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The inevitable disappointment of sacred sex

2013 October 12
by Zoe Strimpel
Dinner is all very well, but it's not quite a substitute for touch.

Dinner is all very well, but it’s not quite a substitute for touch.

The idea of not touching a man before you marry him is obviously alien to non-Orthodox Jews – some of whom, like me, consider non-marriage a prime occasion for touching men. By not touching I mean not touching at all; not nudging, hugging, poking, pinching or anything else. Ultra Orthodox Jews are not meant to have friends of the opposite sex, either. This is considered a distraction – a betrayal, even – of energy from the main sexual-romantic bond: the husband or wife.

This week in Jerusalem I had the opportunity to talk at length to several haredim (ultra-orthodox) about their approach to matchmaking and their theories of intimacy. What I realised was that for all that this version of the religion is devoted to warding off, controlling and legislating sex, its practitioners end up getting obsessed with it. That you want what you can’t have is nothing new; but when what you can’t have is dressed up in robes of holiness and existential sanctity, I believe it creates a Himalayan mountain range out of a mere mountain (of variable size), with neurotic results.

Let me say something here – I think this effect is worse in religions where sex is considered a sin. In the Torah it is actually a mitzvah when done in marriage, because of its procreative and thus spiritually profoundnqualities. Sex is a mitzvah, but desire, apparently, is more like other appetites and must be carefully controlled (the Greeks would have been on board with this).

The Torah also stipulates the woman’s right to sex, and the man’s requirement to please her and not make her ask for it – which we can plonk rather roundly into the Biblical category of crumb-throwing to slaves/women.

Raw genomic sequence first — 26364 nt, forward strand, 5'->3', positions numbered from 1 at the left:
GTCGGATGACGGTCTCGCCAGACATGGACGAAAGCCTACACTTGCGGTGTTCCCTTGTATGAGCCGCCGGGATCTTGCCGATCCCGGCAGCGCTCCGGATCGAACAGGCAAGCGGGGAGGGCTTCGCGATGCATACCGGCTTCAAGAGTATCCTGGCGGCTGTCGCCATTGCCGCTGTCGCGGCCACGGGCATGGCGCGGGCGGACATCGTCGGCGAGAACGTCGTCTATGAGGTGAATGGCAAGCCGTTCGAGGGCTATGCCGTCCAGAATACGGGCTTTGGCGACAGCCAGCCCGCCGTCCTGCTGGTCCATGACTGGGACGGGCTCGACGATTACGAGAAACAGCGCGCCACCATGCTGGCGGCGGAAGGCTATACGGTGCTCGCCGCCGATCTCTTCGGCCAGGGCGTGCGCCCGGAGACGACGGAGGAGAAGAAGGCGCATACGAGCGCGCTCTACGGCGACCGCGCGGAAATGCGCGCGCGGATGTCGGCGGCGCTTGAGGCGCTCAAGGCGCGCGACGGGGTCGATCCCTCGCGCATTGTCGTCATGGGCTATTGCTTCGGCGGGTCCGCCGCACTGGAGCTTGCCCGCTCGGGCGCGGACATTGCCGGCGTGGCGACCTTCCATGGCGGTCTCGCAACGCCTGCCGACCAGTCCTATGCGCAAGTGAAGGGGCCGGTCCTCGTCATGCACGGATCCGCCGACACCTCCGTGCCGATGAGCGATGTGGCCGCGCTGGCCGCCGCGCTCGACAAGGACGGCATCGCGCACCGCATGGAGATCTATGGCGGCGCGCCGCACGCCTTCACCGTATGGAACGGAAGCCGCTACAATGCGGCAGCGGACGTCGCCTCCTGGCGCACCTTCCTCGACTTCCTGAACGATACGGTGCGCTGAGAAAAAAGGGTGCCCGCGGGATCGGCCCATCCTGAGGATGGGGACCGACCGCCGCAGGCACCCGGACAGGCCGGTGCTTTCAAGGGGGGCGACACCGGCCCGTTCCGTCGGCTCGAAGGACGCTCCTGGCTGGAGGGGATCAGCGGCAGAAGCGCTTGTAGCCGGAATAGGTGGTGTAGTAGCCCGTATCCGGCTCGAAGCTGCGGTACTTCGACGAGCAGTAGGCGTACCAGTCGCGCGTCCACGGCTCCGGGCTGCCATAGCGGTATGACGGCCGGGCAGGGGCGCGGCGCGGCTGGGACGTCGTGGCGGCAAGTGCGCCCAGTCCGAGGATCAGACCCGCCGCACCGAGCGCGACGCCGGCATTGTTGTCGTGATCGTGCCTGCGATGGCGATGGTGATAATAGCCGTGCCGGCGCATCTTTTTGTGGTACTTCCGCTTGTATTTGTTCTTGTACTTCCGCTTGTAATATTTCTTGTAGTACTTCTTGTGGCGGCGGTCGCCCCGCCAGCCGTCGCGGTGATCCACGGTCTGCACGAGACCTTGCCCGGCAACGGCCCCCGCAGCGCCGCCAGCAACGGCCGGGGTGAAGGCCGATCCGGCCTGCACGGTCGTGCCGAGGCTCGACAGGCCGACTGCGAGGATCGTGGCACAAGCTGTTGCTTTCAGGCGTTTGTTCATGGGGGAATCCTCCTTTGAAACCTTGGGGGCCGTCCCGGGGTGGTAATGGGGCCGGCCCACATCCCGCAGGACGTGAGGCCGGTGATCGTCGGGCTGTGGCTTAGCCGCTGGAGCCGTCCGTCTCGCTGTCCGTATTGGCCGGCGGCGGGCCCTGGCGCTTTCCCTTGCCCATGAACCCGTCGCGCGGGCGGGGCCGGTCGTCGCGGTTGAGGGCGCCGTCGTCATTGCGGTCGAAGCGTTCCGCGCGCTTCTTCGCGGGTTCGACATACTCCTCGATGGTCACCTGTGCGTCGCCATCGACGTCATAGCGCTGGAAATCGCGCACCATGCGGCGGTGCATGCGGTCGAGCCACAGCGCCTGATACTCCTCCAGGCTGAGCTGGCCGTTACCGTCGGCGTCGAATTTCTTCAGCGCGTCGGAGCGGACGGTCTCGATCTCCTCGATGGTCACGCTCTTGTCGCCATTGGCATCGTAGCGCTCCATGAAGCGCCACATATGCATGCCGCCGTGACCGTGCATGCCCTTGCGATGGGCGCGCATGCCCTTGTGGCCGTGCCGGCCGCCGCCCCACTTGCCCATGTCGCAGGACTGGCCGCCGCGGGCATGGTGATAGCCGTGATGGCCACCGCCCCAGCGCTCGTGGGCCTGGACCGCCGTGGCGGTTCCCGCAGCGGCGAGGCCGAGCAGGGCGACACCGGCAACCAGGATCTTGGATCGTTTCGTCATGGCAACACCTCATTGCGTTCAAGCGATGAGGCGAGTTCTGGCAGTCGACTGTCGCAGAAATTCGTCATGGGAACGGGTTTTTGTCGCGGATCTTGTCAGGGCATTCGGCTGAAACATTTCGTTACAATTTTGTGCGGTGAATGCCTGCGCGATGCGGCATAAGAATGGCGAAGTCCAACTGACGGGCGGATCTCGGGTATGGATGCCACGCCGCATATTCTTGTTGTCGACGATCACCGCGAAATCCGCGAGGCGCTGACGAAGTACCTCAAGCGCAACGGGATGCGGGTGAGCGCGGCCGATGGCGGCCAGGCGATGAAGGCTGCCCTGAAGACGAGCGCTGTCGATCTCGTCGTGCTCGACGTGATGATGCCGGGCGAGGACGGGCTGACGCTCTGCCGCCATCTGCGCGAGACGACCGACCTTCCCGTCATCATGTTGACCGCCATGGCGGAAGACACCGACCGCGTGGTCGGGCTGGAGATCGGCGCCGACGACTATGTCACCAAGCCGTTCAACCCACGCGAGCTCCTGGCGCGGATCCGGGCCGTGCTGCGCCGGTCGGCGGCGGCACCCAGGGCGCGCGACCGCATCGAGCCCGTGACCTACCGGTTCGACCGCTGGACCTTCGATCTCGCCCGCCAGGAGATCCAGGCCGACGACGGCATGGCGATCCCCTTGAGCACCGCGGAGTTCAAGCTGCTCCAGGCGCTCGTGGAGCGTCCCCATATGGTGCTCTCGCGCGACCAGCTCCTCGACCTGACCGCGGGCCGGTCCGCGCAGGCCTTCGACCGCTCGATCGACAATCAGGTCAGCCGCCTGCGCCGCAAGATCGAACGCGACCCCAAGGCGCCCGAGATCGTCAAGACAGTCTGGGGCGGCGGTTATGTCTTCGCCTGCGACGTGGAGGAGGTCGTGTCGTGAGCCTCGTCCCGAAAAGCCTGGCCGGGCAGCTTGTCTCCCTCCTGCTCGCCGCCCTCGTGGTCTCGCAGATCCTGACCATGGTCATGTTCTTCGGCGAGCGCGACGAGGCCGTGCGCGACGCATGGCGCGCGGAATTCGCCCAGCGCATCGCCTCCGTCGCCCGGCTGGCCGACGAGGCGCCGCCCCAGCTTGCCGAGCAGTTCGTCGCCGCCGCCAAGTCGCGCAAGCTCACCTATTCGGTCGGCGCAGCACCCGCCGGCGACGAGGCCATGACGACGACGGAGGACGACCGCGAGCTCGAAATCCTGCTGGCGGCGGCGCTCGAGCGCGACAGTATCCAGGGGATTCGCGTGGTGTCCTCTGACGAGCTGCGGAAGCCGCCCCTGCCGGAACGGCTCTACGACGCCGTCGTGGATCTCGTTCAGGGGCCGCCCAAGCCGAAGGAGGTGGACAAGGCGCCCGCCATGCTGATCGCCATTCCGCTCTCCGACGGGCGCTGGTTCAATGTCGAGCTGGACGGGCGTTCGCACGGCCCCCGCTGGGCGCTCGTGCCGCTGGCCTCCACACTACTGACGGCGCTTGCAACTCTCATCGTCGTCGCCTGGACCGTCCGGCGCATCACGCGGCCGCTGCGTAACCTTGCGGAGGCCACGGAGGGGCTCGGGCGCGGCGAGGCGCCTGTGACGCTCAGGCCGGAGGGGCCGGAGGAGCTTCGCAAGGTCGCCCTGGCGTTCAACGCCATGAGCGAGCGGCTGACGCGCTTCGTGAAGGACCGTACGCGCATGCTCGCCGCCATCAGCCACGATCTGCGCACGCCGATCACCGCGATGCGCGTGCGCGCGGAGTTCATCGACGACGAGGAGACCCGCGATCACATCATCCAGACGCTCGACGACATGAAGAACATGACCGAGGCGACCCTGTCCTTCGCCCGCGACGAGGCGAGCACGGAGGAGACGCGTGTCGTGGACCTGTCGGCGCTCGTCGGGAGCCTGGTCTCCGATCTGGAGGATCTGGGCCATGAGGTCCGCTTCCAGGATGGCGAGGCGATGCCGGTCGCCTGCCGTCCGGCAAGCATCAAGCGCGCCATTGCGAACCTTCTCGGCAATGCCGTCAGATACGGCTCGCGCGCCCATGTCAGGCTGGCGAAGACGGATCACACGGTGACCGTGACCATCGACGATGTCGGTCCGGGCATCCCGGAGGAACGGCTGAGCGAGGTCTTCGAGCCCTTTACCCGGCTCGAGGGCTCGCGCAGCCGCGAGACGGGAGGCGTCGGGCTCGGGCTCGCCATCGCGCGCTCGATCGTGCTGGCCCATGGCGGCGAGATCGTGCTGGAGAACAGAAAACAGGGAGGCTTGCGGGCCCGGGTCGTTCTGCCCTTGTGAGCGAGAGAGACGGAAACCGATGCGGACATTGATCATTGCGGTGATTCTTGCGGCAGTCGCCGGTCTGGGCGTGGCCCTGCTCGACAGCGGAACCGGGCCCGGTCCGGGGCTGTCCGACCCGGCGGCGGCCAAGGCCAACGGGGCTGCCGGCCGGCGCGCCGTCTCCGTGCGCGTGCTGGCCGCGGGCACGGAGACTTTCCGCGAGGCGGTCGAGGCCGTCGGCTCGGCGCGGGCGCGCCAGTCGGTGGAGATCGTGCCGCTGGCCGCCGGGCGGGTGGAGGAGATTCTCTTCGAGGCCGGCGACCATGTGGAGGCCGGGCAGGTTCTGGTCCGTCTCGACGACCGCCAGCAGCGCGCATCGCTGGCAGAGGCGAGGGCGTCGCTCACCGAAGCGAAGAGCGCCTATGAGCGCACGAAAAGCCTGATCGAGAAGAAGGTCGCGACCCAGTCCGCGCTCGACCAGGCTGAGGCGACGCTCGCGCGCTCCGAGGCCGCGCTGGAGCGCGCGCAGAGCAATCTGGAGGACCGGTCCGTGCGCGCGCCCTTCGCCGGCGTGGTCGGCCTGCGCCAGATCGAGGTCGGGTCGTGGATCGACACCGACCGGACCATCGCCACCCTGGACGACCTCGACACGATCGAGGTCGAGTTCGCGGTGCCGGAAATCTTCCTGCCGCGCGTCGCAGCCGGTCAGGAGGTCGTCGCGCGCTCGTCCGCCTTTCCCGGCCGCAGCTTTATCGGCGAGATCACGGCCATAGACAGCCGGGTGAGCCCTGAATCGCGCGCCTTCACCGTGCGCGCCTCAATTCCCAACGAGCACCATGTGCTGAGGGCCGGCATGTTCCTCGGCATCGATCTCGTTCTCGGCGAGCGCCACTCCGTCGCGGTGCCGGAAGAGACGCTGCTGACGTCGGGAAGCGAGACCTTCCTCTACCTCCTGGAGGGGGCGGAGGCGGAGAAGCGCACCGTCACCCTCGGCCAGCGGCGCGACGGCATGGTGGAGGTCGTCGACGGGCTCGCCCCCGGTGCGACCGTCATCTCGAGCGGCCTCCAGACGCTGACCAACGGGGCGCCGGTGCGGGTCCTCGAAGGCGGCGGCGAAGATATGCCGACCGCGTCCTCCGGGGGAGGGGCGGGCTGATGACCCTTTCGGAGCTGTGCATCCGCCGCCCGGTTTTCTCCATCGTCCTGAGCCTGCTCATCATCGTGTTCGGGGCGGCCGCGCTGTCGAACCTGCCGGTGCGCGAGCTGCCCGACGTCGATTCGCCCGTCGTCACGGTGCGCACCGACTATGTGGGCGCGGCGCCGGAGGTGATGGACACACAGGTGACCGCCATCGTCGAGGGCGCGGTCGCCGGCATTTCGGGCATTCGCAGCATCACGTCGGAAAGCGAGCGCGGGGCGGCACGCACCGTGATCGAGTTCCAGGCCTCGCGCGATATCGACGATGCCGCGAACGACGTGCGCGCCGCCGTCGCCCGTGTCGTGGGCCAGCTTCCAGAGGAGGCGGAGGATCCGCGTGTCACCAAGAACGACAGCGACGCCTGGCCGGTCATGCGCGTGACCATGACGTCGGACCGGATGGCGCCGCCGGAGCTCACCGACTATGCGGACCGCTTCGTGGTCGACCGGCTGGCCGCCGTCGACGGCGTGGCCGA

Curious about the combination of respect for sex and seemingly excessive prohibitions surrounding it (no TOUCH! before marriage) in Judaism, I acquainted myself with the central arguments, courtesy of a woman called Gila Manolson, author of The Magic Touch. I suppose in a fair enough interpretation of the Torah, she said how sex is only meaningful understood as a sign of commitment and trust. Touch, she said, sends hormones firing and all sorts of emotions zooming through the lust-filled culprits, leading to an itch that can’t be scratched without disgrace or an unwise marriage.

Fine, fine. I took some of her reasoning – secular people do sometimes place such a great emphasis on sex that they stay with people for chemistry alone, ignoring their awfulness as human beings.

But, as I sat opposite a 22-year-old single Haredi woman this week in a Jerusalem suburb, and heard her – in hushed tones – talk about what a big deal sex was, how nervous her friends had been of it, the rumoured pain and so on, but for all that, safe in the knowledge that it would be a spiritual act when it finally happened, I was overwhelmed by a sense of archeological mismatch.

That is, understanding mere touch as a force for untold sexual appetite is a relic of the past, the days when men exclusively wandered about with sheep pelts and spears on Masada, hunting while women tended the fire back in the cave, only perhaps meeting on the way to the baths. The haredi of today – having never experienced touch – think that touch still has the power to ignite, whatever it is. And maybe, for them, it does – some of them do manage fairly expertly to avoid contact with the opposite sex, by going to single-sex schools etc, and living in religious areas.

But what they won’t know, as they bite their nails in expectation of the holy marital act, is that the spiritual and physical fireworks suggested in the Torah will, more often than not, surrender to the awkwardness and ineptitude of first timers who barely know each other – and, in the biblical sense, don’t know each other at all.

If only the hyper-religious of all ilks knew that while sex can be serious, very serious (rape is a good example), it is precisely with the people you love and trust that it can be most banal. Amusing; delightful; meaningful but above all, various and variable. And that it is precisely the sorts of expectation the bible heaps on the Jews that are not likely to help the interchange take flight. If sex prohibitions were relaxed, there might be many fewer inner cries pouring out of Meir Sh’arim: “THIS is what I’ve been waiting for?”

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